## Graphical Representations Of The Equation Of State Of Water

Water is the prime example of a condensable substance, meaning that in many practical situations it can exist as a vapor or a liquid {and less frequently as a solid). Water is a goldmine of detailed thermodynamic data and applications of thermodynamic theory. Van Ness (1983) and Potter and Somerton (1993) provide very readable expositions of this topic with many illustrative problems.

The equations of state of water, both volumetric and thermal, exhibit features of the-gas equations of state described in Sections 2.2 to 2.4 the condensed substances EOS of Section 2.5. However, because water vapor is often used at high pressures in many processes (e.g., a steam power plant), and because the water molecule is inherently fairly nonideal, the ideal gas law is usually a poor approximation of the EOS of steam. Similarly, liquid water is quite compressible compared to most solids (see Table 2.1), so the simple condensed-phase EOS of Equation (2.18b) is of marginal use when applied to water.

### 2.6.1 Thermodynamic Surfaces

The EOS of water, like those of many other pure substances, expresses a property, pressure, for example, as a function of two other properties, temperature and volume. Thus, the EOS is given by the function p(T,v), which forms a surface in three-dimensional space. This type of graphical representation of the p-v-T properties of water is shown in Figure 2.8.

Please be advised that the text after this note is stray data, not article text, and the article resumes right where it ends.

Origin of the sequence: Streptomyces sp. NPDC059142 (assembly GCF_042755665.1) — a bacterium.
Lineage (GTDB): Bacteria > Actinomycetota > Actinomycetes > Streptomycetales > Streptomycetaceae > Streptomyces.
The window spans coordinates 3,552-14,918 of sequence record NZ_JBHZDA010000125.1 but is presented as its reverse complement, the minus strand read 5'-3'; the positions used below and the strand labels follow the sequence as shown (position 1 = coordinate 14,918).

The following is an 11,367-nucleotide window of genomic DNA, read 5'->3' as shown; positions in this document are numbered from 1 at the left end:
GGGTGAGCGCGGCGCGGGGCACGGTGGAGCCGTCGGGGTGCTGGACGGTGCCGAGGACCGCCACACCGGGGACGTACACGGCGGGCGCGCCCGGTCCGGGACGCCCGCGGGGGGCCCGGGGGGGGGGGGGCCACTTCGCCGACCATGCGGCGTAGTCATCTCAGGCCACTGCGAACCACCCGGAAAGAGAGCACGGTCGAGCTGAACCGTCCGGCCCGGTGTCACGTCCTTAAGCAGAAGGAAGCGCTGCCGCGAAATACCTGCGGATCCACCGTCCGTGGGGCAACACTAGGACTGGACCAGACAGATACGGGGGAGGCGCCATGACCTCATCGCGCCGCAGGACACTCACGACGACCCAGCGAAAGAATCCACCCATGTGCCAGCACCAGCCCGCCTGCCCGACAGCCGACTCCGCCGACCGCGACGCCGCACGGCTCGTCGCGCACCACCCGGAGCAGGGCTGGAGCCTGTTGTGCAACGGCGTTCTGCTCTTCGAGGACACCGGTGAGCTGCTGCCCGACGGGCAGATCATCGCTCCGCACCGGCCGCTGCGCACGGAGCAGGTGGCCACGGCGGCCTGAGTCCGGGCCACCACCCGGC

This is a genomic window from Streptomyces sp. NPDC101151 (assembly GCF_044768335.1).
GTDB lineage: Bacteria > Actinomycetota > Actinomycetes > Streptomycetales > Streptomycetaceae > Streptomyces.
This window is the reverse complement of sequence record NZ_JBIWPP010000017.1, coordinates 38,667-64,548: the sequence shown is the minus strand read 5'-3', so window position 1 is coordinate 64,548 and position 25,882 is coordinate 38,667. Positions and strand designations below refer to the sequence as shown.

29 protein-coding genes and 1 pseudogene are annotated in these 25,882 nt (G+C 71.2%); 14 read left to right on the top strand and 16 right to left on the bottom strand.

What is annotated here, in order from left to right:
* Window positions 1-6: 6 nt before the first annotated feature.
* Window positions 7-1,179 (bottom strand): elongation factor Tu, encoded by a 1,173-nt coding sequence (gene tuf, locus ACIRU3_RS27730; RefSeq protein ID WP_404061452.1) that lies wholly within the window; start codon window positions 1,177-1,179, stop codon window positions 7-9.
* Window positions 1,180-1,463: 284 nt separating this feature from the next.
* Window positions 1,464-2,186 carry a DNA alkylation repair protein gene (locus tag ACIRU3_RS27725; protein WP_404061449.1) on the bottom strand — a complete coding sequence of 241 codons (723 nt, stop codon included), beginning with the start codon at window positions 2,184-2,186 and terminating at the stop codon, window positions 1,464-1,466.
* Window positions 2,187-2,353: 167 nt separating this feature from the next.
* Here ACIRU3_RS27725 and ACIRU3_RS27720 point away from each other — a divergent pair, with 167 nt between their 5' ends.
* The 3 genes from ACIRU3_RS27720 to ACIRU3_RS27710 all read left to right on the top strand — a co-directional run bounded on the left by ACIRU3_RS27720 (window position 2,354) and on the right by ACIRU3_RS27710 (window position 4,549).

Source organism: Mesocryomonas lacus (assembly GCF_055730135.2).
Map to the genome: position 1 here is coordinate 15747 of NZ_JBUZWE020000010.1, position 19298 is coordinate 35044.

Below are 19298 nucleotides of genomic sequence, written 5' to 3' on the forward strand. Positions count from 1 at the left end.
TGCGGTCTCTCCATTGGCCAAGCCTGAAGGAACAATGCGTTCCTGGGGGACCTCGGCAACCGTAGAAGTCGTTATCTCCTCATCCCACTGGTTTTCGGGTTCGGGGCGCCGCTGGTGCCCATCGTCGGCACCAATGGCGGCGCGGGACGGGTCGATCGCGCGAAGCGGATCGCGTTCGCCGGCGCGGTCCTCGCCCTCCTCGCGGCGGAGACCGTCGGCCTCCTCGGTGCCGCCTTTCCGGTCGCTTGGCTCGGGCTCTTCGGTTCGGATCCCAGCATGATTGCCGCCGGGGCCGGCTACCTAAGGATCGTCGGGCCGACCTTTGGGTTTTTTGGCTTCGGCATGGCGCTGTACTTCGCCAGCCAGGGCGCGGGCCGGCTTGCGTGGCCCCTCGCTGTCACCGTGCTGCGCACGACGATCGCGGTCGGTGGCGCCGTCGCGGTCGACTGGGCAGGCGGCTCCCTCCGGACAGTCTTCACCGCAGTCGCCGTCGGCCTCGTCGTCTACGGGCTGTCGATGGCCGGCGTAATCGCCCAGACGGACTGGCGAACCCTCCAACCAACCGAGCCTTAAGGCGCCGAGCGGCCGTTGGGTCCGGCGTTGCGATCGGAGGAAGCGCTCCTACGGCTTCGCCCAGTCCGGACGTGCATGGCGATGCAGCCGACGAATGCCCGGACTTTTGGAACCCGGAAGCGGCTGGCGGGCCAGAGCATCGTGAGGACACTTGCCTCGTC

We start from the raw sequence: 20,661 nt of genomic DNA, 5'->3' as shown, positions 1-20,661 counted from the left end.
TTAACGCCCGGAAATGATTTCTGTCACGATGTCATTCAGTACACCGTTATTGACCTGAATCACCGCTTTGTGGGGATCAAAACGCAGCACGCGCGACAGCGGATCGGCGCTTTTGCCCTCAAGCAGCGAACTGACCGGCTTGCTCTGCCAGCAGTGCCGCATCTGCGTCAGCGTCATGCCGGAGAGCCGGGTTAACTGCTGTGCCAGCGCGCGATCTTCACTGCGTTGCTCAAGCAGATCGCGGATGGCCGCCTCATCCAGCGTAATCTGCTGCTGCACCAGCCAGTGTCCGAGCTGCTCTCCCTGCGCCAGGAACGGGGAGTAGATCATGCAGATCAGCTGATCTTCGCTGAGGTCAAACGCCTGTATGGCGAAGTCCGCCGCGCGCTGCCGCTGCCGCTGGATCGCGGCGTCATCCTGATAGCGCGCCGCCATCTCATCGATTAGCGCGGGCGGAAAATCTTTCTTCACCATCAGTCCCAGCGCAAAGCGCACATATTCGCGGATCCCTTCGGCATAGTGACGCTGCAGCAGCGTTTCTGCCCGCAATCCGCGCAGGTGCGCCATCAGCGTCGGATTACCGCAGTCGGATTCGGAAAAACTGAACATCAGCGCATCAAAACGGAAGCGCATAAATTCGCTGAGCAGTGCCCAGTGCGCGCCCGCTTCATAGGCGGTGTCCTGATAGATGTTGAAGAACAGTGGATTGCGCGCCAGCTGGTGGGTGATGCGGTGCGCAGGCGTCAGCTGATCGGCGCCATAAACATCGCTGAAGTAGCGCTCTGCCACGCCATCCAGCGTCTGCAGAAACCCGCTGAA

Represented on this thermodynamic surface are regions where water exists as a single phase, as two coexisting phases, or all three phases simultaneously. The light surfaces in Figure 2.8 depict the single-phase gas, liquid, and solid states. The shaded surfaces represent two-phase regions, the most important being the liquid-vapor portion. The lines labeled with letters are isotherms, or cuts through the surface at constant temperatures.

The "triple line" in Figure 2.8 represents the unique three-phase state of water. The designation of a triple line may appear to be a contradiction of the usual

terminology of a triple point introduced in Section 1.12. The explanation lies in the meaning of the volume coordinate axis in Figure 2.8. While there is no ambiguity about the pressure and temperature axes, the volume axis represents the mass-fraction-weighted average of the specific volumes of the phases present. Only in the single-phase regions does the volume denote that of a well-defined phase. In the two-phase liquid-vapor region, for example, the points along the volume axis are defined by:

where x = mass fraction of vapor in the mixture (also called the quality) vg = specific volume of the steam (gas) phase vf = specific volume of the liquid (fluid) phase

2.6.2 Two-Dimensional Projections of the EOS Surface